How to keep a house cool

By Tom Drake | 31st May 2023 | 5 min read

Stay cool as the temperatures rise

Whilst the shining sun can make you feel like you’re in a tropical paradise, sometimes our homes can heat up too. When the temperature soars, we all want to bask in the rays but when we come inside, we need some relief to feel comfortable. There’s nothing worse than tossing and turning through the night, overheating while cooking or melting on the sofa trying to enjoy your evening.

Let us help you keep chilled through the summer with our guide on how to keep your house cool.

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Open windows and curtains at the right time of day

When you wake up on a sunny day, it can be tempting to throw open the curtains and roll up the blinds to fill the house with that bright glow. However, when temperatures start to rise, it’s much better to keep your windows covered, especially on south and west facing walls.

As evening approaches and the sun starts to set, you can open your windows again to allow your home to get a good dose of the cool air. A rule of thumb is to open windows when the outside temperature is lower than the inside temperature.

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Choose the right window covering

All curtains and blinds are designed to keep out the light, but some are more effective when it comes to keeping you chilled. Black out blinds and curtains will do a much better job of blocking the sun.

If you’re looking for something different, take a look at our range of shutters, ever popular in hotter countries for their ability to keep out the heat. We work in partnership with California Shutters, the UK's no1 DIY shutter specialists, to bring you a range of premium quality plantation shutters, made to measure and delivered directly to your door.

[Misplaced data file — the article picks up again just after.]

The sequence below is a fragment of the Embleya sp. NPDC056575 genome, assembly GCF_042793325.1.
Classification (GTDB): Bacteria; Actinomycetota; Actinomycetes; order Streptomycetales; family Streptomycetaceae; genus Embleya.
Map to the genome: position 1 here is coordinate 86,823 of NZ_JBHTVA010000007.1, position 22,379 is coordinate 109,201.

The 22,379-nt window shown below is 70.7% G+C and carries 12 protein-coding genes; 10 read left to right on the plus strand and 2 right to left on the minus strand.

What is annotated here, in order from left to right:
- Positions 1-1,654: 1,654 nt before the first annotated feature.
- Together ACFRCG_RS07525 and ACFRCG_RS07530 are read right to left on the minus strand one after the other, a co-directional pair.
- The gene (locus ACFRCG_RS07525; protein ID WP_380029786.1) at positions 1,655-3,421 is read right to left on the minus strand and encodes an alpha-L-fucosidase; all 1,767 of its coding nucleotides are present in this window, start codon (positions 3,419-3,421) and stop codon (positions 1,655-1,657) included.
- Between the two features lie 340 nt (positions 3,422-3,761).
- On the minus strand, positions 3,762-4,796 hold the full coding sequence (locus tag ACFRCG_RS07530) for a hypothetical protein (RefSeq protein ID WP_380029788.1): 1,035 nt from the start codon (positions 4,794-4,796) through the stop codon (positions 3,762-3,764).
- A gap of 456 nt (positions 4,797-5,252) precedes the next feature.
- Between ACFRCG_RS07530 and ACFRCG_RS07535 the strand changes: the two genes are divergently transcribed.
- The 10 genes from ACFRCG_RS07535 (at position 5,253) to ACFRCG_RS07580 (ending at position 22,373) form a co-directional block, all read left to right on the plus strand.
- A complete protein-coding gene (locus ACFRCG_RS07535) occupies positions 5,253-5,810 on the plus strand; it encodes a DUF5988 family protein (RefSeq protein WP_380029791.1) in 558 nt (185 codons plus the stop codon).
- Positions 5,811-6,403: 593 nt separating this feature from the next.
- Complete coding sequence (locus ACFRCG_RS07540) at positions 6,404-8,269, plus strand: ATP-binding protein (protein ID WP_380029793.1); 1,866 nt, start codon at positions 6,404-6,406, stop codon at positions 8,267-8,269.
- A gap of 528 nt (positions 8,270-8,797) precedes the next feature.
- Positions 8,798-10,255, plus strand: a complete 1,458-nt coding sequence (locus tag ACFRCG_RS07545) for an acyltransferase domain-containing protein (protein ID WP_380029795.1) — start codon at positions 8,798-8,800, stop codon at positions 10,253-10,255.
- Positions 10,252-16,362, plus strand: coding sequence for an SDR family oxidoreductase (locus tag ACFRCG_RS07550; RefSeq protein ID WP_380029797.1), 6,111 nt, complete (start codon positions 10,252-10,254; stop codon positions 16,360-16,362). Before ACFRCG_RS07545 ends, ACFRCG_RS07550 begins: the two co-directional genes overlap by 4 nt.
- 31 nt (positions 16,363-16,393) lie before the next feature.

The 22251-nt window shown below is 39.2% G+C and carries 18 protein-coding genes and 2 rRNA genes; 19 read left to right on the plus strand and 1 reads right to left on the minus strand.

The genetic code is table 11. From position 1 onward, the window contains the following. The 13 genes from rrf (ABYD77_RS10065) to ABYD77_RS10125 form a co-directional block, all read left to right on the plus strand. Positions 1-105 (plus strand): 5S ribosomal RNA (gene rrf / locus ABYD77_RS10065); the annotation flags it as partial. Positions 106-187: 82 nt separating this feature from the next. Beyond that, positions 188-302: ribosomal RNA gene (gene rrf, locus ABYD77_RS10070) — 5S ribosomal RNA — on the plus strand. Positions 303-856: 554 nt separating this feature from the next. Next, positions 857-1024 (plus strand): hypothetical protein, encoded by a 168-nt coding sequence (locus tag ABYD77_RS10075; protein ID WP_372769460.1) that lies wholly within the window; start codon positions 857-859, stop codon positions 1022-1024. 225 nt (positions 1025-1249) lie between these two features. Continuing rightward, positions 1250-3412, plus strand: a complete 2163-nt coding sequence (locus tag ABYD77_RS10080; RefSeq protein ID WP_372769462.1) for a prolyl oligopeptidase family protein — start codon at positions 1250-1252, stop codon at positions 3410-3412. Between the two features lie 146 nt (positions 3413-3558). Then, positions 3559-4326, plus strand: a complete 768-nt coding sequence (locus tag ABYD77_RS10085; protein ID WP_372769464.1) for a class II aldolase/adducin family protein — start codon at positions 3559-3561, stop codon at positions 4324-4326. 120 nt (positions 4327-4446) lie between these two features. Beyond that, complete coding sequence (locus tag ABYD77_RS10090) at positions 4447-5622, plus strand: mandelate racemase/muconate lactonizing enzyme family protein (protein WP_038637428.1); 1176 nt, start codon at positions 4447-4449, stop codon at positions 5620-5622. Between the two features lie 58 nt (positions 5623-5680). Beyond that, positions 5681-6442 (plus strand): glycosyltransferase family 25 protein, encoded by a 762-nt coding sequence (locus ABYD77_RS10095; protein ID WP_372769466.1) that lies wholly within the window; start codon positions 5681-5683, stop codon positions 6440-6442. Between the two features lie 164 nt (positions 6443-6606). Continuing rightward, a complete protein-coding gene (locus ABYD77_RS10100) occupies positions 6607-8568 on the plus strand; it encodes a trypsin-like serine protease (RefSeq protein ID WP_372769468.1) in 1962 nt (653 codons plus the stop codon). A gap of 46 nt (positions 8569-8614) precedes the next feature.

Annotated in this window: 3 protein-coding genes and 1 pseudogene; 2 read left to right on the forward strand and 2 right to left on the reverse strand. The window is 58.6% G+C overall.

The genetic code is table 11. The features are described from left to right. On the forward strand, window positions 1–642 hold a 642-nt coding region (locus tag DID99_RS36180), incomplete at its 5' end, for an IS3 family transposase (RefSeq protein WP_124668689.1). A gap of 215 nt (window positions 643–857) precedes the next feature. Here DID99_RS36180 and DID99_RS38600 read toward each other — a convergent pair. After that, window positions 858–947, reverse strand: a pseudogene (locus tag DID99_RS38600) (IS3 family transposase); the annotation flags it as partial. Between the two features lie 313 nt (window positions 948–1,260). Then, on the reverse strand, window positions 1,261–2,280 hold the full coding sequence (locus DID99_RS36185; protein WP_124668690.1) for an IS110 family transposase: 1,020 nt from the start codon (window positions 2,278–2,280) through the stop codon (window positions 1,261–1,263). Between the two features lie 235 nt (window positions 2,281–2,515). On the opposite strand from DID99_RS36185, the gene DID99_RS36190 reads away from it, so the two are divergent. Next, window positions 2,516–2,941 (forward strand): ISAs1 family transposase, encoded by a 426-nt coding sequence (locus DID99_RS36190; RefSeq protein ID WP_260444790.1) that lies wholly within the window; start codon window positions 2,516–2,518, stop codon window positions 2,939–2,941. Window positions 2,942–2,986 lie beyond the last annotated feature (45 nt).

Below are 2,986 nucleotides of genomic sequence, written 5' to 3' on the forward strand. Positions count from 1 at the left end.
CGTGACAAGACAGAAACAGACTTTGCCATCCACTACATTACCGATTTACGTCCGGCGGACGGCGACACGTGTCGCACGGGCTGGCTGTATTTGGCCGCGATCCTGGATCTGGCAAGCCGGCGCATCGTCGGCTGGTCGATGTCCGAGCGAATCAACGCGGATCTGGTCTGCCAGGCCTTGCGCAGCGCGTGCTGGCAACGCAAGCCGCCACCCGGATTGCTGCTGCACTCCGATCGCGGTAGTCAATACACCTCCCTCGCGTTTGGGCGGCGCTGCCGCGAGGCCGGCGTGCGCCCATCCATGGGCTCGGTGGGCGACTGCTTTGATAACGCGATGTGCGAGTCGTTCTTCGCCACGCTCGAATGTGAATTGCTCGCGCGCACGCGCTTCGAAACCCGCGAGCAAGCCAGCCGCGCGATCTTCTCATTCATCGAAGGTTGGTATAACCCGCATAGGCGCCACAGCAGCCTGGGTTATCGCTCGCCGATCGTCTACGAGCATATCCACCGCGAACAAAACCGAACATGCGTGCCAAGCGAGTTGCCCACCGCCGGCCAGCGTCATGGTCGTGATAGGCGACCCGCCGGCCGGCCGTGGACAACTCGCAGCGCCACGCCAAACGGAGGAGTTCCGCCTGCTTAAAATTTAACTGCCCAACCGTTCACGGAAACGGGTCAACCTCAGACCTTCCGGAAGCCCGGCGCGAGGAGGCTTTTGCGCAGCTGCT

Air conditioning

In the past, air conditioning wasn’t a common sight in UK homes. However, as summer temperature records continue to be broken and heatwaves become more common, many more people are taking the decision to install air conditioning in their homes. Air conditioners are more affordable than you might think and they can be installed easily using a window kit, which reduces the need for drilling into your walls to fit vents.

Portable air conditioners are an ideal solution for UK homes as they can be moved from room to room depending on where you need to cool. Localising the area you're cooling can also help you save on your energy bills. For example, rather than installing and running air con in every room, you can keep your portable air conditioner in your home office during the day, move it to your living room in the evening, then use it to keep your bedroom cool at night.

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Use light paints to prevent heat absorption

As heatwaves become more common in the UK, it’s going to become increasingly important to take the summer heat into account when designing your home. Darker wall colours will absorb heat, whereas lighter colours will reflect it. If you have a room in your home which is particularly warm in the summer, paint it a lighter colour to prevent heat absorption which will raise the temperature.

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Choose the right bedding

By making some simple changes to your bed ahead of the hot weather, you can prepare yourself for snoozing in comfort. Firstly, it’s a good idea to swap out any jersey or synthetic bedding for cotton or linen. Both are known for being porous and breathable, so the hot air won’t get trapped under the sheets with you.

If you like it extra chilled, you could swap out your duvet for a light blanket so instead of being weighed down, you’ll be free to feel the breeze.

Giving up the quilt might be a step too far, so you can choose a low tog one specifically designed for summer nights.

Bed sheets in the freezer

For a good nights sleep, you can pop your sheets in a plastic bag and into the freezer a few minutes before you plan to go to bed. You’ll now have a nice cold sheet to curl up inside, which will cool you down and help you drift off to sleep.

Use a fan to keep cool

Choosing the perfect fan is your first step to controlling your temperature. Sitting in a stream of luxurious fresh air is a wonderful way to keep the heat at bay. There are a few important features to consider when buying your fan. These include oscillating, so it’ll move the air around your space, speed control, so you can choose how strong you want the airflow to be, and programming, so you have different modes depending on what you’re doing. You can also choose from different types of fans.